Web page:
Nightlife at 360 Ultralounge



Only months after graduating from college I was looking to photography as a way to make some money. One of my DJ friends (DJ Shyne) reached out and invited me to a night he was spinning at a now defunct nightclub in the Financial District of Boston. This was my first experience with both nightlife photography (that is, not of a band on stage) as well as using an off camera flash in a dimly lit environment. I don't believe I had been introduced to the Gary Fong yet, so there are definitely some unwelcome shadows. That said, I ended up with a a lot of your typical nightclub shots. But I also got some intriguing macro shots of the inner workings of a dance club DJ. Here are some of my favorites:

My Own Camera



After roughly a year of borrowing cameras from my photo lab I decided it was time to purchase a camera of my own. Enter: the newly released Canon 30D. My decision was made by the fact that I had a Canon film body already with a sharp 28-105mm lens, and a very limited budget! I financed the camera through Calumet Photographic in Cambridge, MA and started bringing my camera literally everywhere. Here are just a few photos from a family gathering in the first few months of camera ownership:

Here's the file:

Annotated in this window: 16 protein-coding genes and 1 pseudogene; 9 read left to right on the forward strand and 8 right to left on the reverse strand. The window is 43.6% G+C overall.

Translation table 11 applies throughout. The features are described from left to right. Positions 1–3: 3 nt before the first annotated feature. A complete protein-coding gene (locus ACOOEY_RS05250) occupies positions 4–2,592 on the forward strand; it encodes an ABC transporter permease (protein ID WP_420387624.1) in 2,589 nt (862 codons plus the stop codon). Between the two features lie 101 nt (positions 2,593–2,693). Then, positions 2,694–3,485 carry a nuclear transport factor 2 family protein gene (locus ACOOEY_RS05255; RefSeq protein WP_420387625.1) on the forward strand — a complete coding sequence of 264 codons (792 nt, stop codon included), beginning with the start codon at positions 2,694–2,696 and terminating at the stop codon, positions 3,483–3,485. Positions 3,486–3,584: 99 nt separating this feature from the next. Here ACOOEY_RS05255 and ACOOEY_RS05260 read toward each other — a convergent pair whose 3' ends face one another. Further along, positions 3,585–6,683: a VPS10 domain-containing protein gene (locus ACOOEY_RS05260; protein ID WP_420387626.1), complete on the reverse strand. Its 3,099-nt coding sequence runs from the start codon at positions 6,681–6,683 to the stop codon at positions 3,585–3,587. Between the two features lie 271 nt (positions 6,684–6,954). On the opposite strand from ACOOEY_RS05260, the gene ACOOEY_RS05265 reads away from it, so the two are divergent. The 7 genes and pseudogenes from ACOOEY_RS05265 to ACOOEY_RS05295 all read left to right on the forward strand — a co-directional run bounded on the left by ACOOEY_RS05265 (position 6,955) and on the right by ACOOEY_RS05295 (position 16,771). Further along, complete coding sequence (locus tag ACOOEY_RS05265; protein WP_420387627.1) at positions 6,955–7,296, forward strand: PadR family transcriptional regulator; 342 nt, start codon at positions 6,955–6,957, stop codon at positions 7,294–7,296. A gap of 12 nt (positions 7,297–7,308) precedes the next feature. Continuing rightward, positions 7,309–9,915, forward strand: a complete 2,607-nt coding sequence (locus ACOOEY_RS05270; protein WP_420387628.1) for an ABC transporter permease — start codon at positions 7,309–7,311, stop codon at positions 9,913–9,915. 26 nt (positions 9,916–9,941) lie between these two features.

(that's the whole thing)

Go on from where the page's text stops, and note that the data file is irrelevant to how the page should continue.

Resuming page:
p.s. Yes, I had a mohawk pretty consistently from roughly 2006 until 2009...more proof of that to come later I'm sure.

All in the Eyes

Believe it or not, in the early days of my photography education I never took photos of people. I'd take "urban landscapes," photos of architecture, light and shadows, but - for whatever reason - never people. Until one day an assignment required portraiture and so I was forced to find some people to photograph. The result? To my surprise the images I printed were received very positively, and yet, my professor and collectively my class wanted more. They challenged me to continue to explore capturing images of people.